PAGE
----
Reviewed by larry-411 8 / 10 / 10

Darkly comedic psychological thriller which delights

I attended the World Premiere of Nobel Son at the 2007 Tribeca Film Festival. That's Nobel as in Nobel Prize, and it takes the festival prize in my book. This winning film, from writer/director/producer/editor Randall Miller (did he make lunch too?), is on my list of Top 10 Picks from among the 30 I saw at this year's festival. Professor Eli Michaelson (Alan Rickman) is about to win the Nobel Prize. His son Barkley (Bryan Greenberg) is a promising Ph.D. candidate wanting little to do with his father's pomposity. A scheme is hatched which is sure to pit father against son in a way to maximize their inherent rivalry. Let the madness and mayhem begin. In addition to Greenberg and Rickman, Nobel Son stars a troupe of talented veterans including Bill Pullman, Shawn Hatosy, Danny DeVito, Mary Steenburgen, Ted Danson, Ernie Hudson, and Eliza Dushku. It's always hard to single anyone out in such an amazing ensemble cast. Greenberg, the titular son, is a worthy protagonist. The roller coaster ride on which he is taken is chilling, yet his upper crust background and bravado veneer cannot hide his childlike innocence. It is that vulnerability which sucks us in and compels us to look even when we would rather look away. Shawn Hatosy is one of the most prolific and versatile young actors in the business, and he is frighteningly brilliant here. The intensity he brings to this role never lets up from start to finish. Nobody is better at psycho-scary. Many will be blown away by his performance. If he wasn't on your radar before he will be after you see Nobel Son. Alan Rickman provides most of the comic relief in a film that is much more dark than comedic. A lesser actor could have turned in an over-the-top performance which might have tipped the scales in favor of the lighter side of this film. That would have spoiled the intensity of the violent escapades these young men partake in. But he manages to play the buffoon as only a legend can. I was quite surprised by the look and feel of this film. It's much more stylized than one might expect. Digital effects and clever camera work help take what could have been a standard caper movie (a la Oceans 11) and turn it into a psychological thriller, emphasis on the thrills. It is such a fascinating story and an amazing script, and kudos to Randall Miller for being able to create a work which defies categorization. Gasps and laughs are traded back and forth, yet it manages to toe the line between comedy and tragedy without losing its focus. If Kubrick inhaled nitrous oxide while making A Clockwork Orange, it might look something like Nobel Son. It will keep you on the edge of your seat, literally. Nobel Son is a breathtaking, refreshing escape from convention.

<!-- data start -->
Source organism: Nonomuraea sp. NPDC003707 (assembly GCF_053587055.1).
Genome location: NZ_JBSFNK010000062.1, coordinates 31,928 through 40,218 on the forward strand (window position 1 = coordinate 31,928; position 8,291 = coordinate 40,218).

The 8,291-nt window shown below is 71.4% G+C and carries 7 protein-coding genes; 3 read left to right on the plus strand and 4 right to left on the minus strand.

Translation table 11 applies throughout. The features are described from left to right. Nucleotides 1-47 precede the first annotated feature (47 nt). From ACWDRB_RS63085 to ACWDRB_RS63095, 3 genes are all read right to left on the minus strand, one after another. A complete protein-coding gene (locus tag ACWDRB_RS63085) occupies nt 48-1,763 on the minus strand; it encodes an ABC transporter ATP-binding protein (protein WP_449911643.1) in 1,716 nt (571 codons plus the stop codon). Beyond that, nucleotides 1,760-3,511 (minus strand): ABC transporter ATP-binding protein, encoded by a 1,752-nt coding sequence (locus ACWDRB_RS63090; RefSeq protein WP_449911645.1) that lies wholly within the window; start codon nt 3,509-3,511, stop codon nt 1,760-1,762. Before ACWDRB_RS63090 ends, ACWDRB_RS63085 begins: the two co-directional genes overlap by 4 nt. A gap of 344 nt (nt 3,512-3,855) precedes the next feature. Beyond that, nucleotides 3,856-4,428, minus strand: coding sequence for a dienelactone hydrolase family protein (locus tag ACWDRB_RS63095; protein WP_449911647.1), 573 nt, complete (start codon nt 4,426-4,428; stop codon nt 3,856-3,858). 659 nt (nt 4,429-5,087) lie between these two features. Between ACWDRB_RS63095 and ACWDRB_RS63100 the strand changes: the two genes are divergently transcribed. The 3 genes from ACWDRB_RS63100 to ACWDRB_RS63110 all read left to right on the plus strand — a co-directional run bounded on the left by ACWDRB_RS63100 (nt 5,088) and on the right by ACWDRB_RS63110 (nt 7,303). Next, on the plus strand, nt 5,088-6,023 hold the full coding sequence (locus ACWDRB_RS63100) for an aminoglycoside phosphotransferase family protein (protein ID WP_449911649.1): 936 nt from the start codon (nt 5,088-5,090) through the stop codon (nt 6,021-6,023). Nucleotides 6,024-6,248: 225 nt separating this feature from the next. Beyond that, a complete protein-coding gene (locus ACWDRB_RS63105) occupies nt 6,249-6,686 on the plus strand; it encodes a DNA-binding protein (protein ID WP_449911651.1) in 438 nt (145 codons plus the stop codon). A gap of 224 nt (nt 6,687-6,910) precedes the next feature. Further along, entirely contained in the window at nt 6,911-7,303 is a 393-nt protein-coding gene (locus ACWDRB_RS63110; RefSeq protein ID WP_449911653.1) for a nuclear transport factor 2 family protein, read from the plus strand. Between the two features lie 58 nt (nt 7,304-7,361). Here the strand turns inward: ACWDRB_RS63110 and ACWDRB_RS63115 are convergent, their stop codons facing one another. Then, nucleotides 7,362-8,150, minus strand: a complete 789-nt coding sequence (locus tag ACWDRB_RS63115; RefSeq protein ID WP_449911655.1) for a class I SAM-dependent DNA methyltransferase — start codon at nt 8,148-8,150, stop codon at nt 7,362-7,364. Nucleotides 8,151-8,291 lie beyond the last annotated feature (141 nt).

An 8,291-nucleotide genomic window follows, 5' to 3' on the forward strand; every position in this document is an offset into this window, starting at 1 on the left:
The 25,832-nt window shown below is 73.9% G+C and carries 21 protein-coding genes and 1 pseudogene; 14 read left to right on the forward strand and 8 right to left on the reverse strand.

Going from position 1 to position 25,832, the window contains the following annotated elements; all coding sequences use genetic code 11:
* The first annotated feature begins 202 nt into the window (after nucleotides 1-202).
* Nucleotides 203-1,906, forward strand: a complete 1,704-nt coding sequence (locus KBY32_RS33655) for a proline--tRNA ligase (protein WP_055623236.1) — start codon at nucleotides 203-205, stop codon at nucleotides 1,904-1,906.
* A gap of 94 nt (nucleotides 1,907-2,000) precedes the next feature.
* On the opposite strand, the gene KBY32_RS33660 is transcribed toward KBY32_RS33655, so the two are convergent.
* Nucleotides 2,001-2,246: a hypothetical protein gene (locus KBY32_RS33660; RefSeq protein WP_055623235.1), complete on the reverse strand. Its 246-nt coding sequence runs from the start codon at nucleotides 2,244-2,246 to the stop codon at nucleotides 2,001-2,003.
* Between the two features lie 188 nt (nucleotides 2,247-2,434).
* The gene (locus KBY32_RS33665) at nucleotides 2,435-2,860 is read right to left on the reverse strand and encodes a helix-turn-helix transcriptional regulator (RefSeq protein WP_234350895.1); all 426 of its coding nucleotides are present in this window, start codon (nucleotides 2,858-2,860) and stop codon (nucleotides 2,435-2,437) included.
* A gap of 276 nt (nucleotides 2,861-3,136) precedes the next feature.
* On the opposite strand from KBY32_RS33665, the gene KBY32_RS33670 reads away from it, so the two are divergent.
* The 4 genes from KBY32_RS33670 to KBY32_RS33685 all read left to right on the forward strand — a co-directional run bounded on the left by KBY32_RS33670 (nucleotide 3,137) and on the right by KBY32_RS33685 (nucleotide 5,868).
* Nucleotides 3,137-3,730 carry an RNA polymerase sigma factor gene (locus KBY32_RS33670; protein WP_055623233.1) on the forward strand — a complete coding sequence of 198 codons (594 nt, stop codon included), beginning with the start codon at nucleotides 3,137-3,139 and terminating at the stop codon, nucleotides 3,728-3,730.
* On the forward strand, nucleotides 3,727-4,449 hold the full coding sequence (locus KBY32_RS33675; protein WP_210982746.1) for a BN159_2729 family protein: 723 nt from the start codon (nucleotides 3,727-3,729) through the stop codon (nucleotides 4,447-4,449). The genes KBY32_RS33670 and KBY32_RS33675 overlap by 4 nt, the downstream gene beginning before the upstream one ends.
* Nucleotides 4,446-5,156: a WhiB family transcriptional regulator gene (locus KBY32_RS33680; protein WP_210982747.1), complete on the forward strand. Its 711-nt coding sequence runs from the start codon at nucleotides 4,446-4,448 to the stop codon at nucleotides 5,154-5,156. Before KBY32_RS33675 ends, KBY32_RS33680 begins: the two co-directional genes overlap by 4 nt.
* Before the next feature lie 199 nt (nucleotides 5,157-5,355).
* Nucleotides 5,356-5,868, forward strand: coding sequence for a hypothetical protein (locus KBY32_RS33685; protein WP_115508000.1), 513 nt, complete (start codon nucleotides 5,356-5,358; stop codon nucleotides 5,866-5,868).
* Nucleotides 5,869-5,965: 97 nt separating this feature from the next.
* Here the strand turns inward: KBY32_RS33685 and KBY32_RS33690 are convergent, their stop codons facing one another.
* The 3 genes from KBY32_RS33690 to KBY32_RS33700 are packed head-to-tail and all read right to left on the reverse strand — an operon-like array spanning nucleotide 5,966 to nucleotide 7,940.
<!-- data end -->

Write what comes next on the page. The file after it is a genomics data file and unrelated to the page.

Reviewed by ferguson-6 8 / 10 / 10

A Mask, a Thumb and a Couple of Plans

Greetings again from the darkness. "Bottle Shock" director Randall Miller is back ... only "Nobel Son" was filmed first (you really have to love the Hollywood system). While "Bottle Shock" was a pretty straight forward re-telling of a wine industry break through, this film takes us on a dark ride with blazingly quick turns. It can be taken as a entertaining thriller/who-dunnit to who, or even as a psychological study on egotistical, domineering parents. Much of the "Bottle Shock" crew is back ... Alan Rickman, Bill Pullman and Eliza Dushka. Add Mary Steenburgen, Shawn Hatosy (Outside Providence, The Cooler), Danny Devito and Ted Dansen, and you have an odd, but talented cast to deliver your odd, but entertaining film. Alan Rickman plays the role he seems born to play ... arrogant self-diagnosed genius. His family and co-workers somehow tolerate him despite his blindness to their own talents. This is especially problematic once Rickman becomes a Nobel Prize winner. Without giving anything away, his son, played by Bryan Greenberg (Prime) is kidnapped and held for the $2 million Nobel prize money ... by a guy with ties to Rickman's character. That is the simple part. After that, the script flies through its twists and turns creating quite a mess of fun! Bill Pullman is the detective on the case and he draws from his voice pattern as the odd realtor in "You Kill Me", all while pining for Steenburgen ... who is a brilliant forensic expert in her own right. Danny Devito takes an odd turn as the Reformed OCD gardener who has a couple of memorable scenes. Eliza Duska (the bar owner in Bottle Shock) is quite memorable as the stunningly dark poet who captures Nobel Son's heart the evening before he is nabbed. Coincidence??? What I find most interesting about the script is that it could have focused on any number of story lines. Steenburgen, Rickman and Dushka all have characters that could be developed further. But it really works here to have the division and balance. My only warning here is to be prepared for a Guy Ritchie-type experience. There are times of rapid-fire edits and crazy techno-mod music that will challenge your ability to follow along and keep up. I believe it just adds to the fun in this case.